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'Fitch/Ledyard' is more than a name to this group of field hockey players

Groton — The Fitch/Ledyard high school field hockey team is proving that the "Fitch/Ledyard" partnership is far more than a business relationship.

Informed earlier in the year that the Connecticut Interscholastic Athletic Conference — the state's governing body for high school sports — was not renewing a request for the schools to remain as a cooperative program, Fitch's coaches and players were given an ultimatum as the host school:

Sever ties with the six Ledyard players that have become a part of their inner circle since the co-op began in 2014, including senior co-captain and midfielder Deniz Kayhan, or become ineligible to compete in the state tournament should the team qualify.

"We have this group chat and we told them," senior Pilarose Bailon, a student at Fitch, said of the Falcons' decision to choose their Ledyard teammates over an opportunity to qualify for the state tournament. "They said, 'Thank you so much for keeping us.' We said, 'Duh. Why wouldn't we?'"

"It was probably my proudest moment," coach Diane Kolnaski said of a meeting of her players, in which the sentiment was generally unanimous in favor of continuing to include the Ledyard girls. "You coach to hopefully have an impact. You coach to teach kids to believe in themselves, to believe in each other. If the results at the end of the season show that we should have made it (the state tournament), then more power to us. This means more than anything they could have done."

Ledyard athletic director Jim Buonocore said the co-op was not renewed because the number of returning players in the program would have exceeded the cutoff by two players. With one already suffering a season-ending knee injury, the margin is even narrower at one.

Buonocore said he went through an appeal process, attending a meeting at the CIAC offices in Cheshire. He argued that the program was still in its infancy — it became a varsity program in 2011 and only joined the Eastern Connecticut Conference ranks in 2012 — and trying to build.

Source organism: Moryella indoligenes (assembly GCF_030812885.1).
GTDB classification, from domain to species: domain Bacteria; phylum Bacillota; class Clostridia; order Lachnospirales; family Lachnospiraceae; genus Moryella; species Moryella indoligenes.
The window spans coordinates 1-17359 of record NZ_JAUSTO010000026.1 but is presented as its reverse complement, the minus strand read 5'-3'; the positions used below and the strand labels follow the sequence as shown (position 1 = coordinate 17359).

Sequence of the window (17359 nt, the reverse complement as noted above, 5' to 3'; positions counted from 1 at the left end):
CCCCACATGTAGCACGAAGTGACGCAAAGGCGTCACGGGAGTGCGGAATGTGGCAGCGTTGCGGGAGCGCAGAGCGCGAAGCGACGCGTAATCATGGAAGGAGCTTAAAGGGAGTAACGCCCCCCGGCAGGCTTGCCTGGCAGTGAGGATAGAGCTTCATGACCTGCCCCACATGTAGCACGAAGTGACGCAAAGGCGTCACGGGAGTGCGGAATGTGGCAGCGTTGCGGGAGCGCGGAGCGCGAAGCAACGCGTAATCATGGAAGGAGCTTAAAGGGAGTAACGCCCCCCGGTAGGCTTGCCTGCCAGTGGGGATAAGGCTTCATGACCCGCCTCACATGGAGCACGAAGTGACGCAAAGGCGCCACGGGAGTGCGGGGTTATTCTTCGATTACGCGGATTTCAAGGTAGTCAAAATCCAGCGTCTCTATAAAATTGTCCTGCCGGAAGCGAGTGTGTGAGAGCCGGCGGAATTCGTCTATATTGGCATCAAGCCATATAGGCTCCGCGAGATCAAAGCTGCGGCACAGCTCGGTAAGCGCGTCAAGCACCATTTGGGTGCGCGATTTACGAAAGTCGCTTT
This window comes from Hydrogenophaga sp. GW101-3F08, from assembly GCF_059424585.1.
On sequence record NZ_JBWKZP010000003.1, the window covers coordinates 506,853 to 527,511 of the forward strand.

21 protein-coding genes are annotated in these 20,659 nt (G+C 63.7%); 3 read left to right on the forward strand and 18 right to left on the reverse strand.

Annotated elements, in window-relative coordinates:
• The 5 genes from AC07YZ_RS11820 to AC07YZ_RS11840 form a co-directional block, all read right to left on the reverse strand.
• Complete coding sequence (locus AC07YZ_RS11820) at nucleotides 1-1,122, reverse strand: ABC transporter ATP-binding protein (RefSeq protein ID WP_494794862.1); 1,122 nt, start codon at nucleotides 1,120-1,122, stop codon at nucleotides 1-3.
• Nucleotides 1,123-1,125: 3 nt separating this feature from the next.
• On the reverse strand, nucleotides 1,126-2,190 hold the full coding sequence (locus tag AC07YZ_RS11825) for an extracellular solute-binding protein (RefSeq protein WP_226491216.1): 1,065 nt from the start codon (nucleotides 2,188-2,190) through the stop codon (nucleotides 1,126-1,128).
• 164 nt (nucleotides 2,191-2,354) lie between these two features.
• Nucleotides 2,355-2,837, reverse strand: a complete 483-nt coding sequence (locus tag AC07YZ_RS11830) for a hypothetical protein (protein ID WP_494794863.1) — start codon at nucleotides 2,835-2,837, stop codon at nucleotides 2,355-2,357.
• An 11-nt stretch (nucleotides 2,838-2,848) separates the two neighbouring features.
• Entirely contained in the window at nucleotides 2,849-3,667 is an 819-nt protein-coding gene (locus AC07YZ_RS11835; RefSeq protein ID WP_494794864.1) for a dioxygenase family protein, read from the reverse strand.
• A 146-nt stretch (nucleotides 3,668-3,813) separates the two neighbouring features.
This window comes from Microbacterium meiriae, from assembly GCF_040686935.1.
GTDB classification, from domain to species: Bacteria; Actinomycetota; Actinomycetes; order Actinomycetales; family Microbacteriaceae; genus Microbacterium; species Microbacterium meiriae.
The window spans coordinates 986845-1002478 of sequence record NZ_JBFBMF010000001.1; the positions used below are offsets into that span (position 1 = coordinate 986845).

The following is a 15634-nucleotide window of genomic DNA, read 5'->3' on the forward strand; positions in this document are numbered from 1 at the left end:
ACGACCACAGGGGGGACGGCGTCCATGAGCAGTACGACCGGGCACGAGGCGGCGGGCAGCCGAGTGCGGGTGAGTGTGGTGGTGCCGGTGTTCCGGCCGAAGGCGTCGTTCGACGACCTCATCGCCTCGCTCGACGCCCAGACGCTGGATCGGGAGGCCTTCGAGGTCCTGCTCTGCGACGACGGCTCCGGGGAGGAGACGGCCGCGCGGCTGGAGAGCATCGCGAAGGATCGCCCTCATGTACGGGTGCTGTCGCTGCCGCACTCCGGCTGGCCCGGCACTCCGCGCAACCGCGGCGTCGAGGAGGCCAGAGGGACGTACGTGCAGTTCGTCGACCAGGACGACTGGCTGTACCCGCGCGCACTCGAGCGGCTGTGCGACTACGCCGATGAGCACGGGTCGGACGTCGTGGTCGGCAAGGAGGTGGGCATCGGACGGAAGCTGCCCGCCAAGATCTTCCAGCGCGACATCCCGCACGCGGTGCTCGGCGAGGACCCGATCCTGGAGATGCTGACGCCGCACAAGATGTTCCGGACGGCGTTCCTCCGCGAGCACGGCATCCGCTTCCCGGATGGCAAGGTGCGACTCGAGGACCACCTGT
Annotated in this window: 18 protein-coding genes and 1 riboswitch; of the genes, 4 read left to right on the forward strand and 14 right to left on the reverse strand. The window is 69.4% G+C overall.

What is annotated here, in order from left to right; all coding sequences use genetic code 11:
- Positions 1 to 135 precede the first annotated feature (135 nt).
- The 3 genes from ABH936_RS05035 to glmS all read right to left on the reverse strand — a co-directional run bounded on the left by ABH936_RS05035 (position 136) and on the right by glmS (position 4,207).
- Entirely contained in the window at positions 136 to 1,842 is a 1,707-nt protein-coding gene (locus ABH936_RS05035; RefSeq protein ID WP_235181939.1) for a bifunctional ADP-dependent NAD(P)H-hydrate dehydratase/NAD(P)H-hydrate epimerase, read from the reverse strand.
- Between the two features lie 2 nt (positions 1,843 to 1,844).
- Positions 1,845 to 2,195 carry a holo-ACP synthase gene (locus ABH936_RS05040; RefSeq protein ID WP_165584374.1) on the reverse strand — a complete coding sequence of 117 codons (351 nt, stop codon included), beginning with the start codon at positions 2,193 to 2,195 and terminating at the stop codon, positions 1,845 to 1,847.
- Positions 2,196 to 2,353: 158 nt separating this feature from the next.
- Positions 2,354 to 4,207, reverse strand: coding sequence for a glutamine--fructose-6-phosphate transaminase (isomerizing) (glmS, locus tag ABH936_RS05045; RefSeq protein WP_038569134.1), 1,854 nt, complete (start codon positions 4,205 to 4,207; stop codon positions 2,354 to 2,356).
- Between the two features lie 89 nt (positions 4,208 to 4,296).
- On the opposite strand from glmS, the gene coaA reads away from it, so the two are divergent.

It was then the CIAC offered the alternative. Keep the Ledyard players until they graduate and forfeit eligibility for the tournament for that same length of time. That took the decision out of Buonocore's hands and put it into Fitch athletic director Marc Romano's. He ran it by Kolnaski and the two organized a meeting of players.

Kolnaski said she didn't need to say a word that day.

"When coach brought it up it wasn't an option," said Fitch captain and goalie Erin Ritter. "We're just going to play to be the best for ourselves and each other, not to try to get this external validation. It was just an obvious choice for us."

"It would have stunk for us," senior captain Molly Dunn said. "We have been with (the Ledyard players) the whole time. It would be really difficult without them. We're all friends on and off the field. We end every practice all together. We're all really close."

Buonocore, Ledyard's former football coach, said one of the ironic things about the partnership is that Fitch and Ledyard are Thanksgiving Day football opponents and rivals in every other sport.

"They take great pride in it. At the end of the day I'll be standing out front and see our six girls with a Fitch uniform and you start to cringe a little bit," Buonocore said with a laugh. "We're glad to be able to give them this opportunity.

"That (decision by Fitch) is powerful ... and it was made by 15-, 16-, 17-year-old kids. It's an absolute selfless act. It speaks volumes about the character of the Fitch athletes and about coach Kolnaski and it also says a lot about the girls from Ledyard, that our girls could have such a positive impact. It's more than the essence of wins and losses, it's the essence of being a person."

Fitch, which last qualified for the state tournament in 2011, was 4-8-3 last year, missing qualifying by one game. The Falcons will still be eligible to compete in the ECC tournament should they qualify and players can earn all-league recognition.

Kayhan has started for Fitch since she was a freshman. She said if unable to play for the Falcons, she would have tried to recruit enough players at Ledyard for a club. She has been playing the sport since she was in middle school at Williams.

"I was just very happy and very thankful," Kayhan said. "I wanted to be a part of the team. It definitely builds character. It helps you improve yourself. You want to get better. It teaches you how to communicate, how to get better."

v.fulkerson@theday.com

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